5. Convert a bearing of 52° in to two different directions and an azimuth
Bearing 52° is also 52° EN and azimuth N52°E Finally 90° – 52° = 38° NE W E S

6. Convert a bearing of 306° in to two different directions and an azimuth
Direction = 306° – 270° = 36° NW Direction = 360° – 306° = 54° WN W E Azimuth = N54° W S

Angles measured from vertical and horizontal…….
Above horizontal Horizontal Below horizontal

Tonight: Vector Sheet A Day 3: Vector Sheet B
Vectors, Day #2 Tonight: Vector Sheet A Day 3: Vector Sheet B

VII: Combining vectors
____________________ : the combination of 2 or more vectors. (also called _______, _________, ______) Resultant sum total net Example #6: A swimmer averages 3.00 km/h in still water. A river flows due east at a rate of 2.00 km/hr. Calculate the velocity of the swimmer if she swims East: Swimmer River Resultant is 3.00 km/hr km/hr = 5.00 km/hr East

Alternative: Let west be negative and east positive. The sum becomes:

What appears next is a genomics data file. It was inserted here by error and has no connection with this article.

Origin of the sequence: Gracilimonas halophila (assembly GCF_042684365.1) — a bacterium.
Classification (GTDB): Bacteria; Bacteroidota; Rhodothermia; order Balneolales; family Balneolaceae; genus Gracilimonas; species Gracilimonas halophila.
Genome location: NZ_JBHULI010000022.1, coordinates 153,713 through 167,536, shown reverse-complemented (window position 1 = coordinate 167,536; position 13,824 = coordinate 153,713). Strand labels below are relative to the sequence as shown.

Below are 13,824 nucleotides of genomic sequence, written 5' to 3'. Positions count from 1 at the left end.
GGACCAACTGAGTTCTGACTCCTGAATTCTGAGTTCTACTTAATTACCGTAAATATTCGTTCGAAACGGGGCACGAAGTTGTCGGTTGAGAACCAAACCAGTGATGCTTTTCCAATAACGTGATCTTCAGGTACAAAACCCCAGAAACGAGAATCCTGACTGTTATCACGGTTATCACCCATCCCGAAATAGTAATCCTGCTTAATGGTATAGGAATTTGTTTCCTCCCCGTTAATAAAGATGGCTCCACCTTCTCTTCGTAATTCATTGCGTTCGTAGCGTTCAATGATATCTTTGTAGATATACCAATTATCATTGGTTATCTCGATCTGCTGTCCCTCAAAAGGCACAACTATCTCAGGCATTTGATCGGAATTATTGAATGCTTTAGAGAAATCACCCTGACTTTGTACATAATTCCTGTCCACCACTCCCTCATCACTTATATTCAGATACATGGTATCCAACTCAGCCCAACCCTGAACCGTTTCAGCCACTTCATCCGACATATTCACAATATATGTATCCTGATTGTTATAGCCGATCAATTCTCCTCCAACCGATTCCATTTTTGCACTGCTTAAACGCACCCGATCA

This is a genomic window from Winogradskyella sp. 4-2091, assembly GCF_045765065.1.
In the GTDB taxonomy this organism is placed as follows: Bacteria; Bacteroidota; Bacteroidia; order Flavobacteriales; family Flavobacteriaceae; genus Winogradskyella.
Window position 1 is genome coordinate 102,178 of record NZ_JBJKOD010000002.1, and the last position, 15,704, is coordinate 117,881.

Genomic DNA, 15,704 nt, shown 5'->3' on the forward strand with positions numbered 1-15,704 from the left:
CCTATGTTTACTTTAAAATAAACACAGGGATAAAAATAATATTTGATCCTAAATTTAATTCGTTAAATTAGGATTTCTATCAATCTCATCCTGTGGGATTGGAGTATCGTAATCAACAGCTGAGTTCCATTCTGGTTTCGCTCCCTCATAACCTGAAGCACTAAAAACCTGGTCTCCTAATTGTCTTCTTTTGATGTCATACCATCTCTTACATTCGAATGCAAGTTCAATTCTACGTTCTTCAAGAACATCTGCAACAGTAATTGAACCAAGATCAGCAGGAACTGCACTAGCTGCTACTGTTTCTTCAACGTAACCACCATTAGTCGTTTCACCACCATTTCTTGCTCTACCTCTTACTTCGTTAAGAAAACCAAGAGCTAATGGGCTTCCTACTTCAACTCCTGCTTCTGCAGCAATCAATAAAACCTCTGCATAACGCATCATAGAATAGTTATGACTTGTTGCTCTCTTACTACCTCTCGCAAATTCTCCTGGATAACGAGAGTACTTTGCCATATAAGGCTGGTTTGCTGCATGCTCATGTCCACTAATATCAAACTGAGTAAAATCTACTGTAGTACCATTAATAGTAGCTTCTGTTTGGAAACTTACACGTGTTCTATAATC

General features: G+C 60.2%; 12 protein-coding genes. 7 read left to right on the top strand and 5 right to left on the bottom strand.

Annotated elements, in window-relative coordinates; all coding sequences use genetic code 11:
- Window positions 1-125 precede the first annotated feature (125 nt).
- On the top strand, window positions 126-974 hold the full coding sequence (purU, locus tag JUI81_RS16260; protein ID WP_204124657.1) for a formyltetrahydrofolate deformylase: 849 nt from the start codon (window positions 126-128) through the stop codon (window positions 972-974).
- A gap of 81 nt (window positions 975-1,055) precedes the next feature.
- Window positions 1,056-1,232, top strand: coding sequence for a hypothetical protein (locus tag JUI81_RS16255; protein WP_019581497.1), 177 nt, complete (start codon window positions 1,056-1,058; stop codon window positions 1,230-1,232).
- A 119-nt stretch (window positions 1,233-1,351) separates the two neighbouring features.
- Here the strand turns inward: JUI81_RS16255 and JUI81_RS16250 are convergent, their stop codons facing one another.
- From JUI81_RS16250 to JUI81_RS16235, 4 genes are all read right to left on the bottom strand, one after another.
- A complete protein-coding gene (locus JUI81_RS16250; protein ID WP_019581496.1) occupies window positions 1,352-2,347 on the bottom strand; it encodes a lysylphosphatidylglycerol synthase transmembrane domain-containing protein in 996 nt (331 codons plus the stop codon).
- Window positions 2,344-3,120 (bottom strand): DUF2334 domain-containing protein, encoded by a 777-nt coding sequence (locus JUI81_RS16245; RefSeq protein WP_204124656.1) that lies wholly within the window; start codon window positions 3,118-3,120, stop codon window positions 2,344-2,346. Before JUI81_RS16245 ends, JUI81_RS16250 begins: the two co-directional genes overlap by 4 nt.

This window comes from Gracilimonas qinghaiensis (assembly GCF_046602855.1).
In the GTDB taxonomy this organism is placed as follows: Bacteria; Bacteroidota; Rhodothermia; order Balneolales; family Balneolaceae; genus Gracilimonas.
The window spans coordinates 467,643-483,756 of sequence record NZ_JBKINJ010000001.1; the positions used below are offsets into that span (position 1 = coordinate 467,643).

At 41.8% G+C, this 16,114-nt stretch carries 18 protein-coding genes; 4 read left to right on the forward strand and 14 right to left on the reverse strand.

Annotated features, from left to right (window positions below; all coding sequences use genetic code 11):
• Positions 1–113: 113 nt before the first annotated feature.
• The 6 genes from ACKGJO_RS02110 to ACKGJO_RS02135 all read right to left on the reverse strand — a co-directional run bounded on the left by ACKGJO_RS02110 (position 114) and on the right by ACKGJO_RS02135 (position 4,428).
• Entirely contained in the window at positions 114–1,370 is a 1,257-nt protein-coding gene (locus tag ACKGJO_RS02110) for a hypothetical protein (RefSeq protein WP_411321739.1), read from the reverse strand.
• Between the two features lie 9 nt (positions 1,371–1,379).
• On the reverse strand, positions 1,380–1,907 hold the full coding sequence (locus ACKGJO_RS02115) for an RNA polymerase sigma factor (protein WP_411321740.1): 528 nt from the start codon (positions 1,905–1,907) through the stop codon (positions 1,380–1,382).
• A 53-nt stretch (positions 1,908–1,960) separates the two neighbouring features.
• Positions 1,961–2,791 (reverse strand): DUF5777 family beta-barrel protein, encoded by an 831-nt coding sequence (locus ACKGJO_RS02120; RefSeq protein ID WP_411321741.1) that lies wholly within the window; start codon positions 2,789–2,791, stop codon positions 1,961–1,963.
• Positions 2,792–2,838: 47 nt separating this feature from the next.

Example #7: A swimmer averages 3.00 km/h in still water. A river flows due east at a rate of 2.00 km/hr. Calculate the velocity of the swimmer if she swims West: River Swimmer Resultant is 3.00 km/hr West km/hr East = 1.00 km/hr West Alternative: Let west be negative and east positive. The sum becomes: (-3.00 km/hr) + (+2.00 km/hr) = km/hr = 1.00 km/hr West

Example #8: A swimmer averages 3. 00 km/h in still water
Example #8: A swimmer averages 3.00 km/h in still water. A river flows due east at a rate of 2.00 km/hr. Calculate the velocity of the swimmer if she swims North. Calculate the answer both using (a) trig and (b) graphically. (b) Graphical Solution : Solve the vector sum by drawing the vectors on a piece of paper. Use a ruler and protractor to put a scale to the length and to make the angle measurements for the vectors. On your picture, draw the resultant vector and measure its length with the ruler and its direction with the protractor. Finally, convert that length with the scaling factor you used to draw the original vectors.